State Transition Diagram
A graphical notation which shows the states of a system and the transitions among those states. See state-based testing
State diagrams are used to describe the
behavior of a system. State diagrams describe all of the possible states
of an object as events occur. Each diagram usually represents objects of
a single class and track the different states of its objects through the
When to Use: State Diagrams
Use state diagrams to demonstrate the behavior
of an object through many use cases of the system. Only use state
diagrams for classes where it is necessary to understand the behavior of the
object through the entire system. Not all classes will require a state
diagram and state diagrams are not useful for describing the collaboration of
all objects in a use case. State diagrams are other combined with other
diagrams such as interaction diagrams and activity
How to Draw: State Diagrams
State diagrams have very few elements.
The basic elements are rounded boxes representing the state of the object and
arrows indicting the transition to the next state. The activity section
of the state symbol depicts what activities the object will be doing while it
is in that state.
All state diagrams being with an initial state
of the object. This is the state of the object when it is created.
After the initial state the object begins changing states. Conditions
based on the activities can determine what the next state the object
Below is an example of a state diagram might
look like for an Order object. When the object enters the Checking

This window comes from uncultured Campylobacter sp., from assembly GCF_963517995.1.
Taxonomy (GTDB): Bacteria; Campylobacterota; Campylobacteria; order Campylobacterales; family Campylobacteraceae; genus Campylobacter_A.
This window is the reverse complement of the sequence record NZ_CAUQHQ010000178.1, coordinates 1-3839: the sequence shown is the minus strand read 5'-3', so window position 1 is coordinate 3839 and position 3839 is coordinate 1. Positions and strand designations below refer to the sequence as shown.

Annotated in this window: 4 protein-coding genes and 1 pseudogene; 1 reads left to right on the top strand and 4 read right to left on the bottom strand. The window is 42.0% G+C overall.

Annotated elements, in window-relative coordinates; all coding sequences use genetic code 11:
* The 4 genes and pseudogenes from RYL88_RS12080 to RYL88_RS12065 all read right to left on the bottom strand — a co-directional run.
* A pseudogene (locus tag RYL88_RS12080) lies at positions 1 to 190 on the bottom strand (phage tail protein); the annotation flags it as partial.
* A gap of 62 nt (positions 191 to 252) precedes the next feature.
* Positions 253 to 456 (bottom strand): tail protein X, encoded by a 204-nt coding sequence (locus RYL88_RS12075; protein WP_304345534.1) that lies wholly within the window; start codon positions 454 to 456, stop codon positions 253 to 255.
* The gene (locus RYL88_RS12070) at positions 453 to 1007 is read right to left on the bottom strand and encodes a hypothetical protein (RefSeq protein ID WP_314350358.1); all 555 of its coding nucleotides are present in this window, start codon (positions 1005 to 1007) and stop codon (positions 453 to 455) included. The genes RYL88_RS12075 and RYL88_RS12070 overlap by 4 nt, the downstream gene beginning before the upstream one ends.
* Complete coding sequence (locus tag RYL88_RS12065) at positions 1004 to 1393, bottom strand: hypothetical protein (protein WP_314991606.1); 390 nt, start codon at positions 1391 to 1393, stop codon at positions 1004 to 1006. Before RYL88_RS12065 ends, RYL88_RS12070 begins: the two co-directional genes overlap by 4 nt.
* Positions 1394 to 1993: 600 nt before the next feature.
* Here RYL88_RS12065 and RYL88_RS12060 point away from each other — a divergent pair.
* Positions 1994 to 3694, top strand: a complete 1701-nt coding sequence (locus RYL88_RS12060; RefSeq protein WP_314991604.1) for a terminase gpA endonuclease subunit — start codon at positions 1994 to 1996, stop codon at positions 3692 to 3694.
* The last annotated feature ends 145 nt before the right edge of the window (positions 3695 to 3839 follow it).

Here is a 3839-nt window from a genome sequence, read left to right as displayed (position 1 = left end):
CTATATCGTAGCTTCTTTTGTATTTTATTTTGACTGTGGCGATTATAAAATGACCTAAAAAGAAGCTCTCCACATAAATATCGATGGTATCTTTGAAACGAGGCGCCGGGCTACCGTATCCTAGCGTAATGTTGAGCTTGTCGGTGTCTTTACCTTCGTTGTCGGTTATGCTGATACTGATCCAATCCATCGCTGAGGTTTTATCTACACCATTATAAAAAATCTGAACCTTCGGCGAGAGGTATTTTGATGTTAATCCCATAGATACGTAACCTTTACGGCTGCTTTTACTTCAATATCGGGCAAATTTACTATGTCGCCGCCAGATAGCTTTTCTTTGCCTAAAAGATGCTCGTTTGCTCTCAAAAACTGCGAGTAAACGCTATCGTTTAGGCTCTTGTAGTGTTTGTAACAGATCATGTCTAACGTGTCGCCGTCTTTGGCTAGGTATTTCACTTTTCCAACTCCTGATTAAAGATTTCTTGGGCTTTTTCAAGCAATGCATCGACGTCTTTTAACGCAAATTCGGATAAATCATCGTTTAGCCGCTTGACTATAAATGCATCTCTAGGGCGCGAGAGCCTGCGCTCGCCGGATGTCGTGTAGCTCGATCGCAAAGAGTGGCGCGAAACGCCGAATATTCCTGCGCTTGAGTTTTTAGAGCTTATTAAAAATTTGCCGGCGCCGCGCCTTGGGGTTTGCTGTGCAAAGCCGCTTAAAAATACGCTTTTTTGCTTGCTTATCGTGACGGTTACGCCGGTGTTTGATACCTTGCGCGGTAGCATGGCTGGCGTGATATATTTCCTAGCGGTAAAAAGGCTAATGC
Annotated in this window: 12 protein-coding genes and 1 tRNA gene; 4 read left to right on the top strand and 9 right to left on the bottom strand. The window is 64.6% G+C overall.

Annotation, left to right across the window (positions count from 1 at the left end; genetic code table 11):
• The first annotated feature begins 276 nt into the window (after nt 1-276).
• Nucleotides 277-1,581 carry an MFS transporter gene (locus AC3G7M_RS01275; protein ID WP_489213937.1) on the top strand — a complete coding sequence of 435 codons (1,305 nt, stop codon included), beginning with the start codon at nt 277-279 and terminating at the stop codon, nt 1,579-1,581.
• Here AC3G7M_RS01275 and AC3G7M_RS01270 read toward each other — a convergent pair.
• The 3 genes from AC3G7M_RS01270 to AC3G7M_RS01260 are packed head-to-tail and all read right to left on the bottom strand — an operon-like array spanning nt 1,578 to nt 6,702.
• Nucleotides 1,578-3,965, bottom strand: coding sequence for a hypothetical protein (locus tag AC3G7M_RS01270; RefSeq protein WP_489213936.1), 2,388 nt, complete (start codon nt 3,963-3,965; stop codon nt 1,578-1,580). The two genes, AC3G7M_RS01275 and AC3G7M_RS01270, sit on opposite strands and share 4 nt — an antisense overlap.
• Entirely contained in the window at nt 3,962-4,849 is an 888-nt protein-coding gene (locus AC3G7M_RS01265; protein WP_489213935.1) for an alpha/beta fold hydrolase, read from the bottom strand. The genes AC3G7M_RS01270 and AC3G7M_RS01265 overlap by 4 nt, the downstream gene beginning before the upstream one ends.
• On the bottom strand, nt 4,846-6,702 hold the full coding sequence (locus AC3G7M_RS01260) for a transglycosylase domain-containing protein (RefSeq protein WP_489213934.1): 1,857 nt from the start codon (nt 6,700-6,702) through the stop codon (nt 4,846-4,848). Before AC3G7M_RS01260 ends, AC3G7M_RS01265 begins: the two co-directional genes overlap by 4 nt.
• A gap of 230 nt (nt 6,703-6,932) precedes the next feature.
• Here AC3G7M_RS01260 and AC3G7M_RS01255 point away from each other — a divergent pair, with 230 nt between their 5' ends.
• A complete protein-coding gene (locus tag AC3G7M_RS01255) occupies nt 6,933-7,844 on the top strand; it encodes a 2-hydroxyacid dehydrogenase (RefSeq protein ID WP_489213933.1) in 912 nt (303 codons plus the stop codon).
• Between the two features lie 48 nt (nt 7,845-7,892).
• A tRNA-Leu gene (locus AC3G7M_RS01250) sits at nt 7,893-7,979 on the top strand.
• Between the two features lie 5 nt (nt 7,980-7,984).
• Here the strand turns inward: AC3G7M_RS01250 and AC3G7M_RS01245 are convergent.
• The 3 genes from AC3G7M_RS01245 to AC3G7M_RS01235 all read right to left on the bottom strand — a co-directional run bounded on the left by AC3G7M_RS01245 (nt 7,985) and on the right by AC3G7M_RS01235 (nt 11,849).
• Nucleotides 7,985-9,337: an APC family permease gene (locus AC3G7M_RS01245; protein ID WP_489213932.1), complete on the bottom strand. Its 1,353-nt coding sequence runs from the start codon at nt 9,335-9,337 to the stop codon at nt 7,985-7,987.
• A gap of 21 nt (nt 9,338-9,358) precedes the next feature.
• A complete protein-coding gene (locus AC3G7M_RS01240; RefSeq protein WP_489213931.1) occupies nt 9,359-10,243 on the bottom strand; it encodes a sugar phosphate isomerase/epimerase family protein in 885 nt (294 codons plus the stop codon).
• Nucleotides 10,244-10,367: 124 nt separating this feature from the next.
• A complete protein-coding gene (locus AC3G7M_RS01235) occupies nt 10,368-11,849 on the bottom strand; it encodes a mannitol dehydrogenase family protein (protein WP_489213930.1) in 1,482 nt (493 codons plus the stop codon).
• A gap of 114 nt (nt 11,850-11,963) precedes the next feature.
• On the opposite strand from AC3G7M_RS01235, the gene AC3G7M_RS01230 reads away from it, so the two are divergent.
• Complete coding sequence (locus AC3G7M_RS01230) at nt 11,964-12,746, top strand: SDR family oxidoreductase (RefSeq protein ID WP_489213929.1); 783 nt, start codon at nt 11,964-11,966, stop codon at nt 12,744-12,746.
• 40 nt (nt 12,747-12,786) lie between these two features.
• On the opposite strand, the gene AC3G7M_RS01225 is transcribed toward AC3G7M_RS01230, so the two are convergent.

state it performs the activity "check items." After the
activity is completed the object transitions to the next state based on the
conditions [all items available] or [an item is not available]. If an
item is not available the order is canceled. If all items are available
then the order is dispatched. When the object transitions to the
Dispatching state the activity "initiate delivery" is
performed. After this activity is complete the object transitions again
to the Delivered state.
State diagrams can also show a super-state for
the object. A super-state is used when many transitions lead to the a certain
state. Instead of showing all of the transitions from each state to the
redundant state a super-state can be used to show that all of the states
inside of the super-state can transition to the redundant state. This
helps make the state diagram easier to read.
The diagram below shows a super-state.
Both the Checking and Dispatching states can transition into the Canceled
state, so a transition is shown from a super-state named Active to the
state Cancel. By contrast, the state Dispatching can only transition to
the Delivered state, so we show an arrow only from the Dispatching state to
the Delivered state.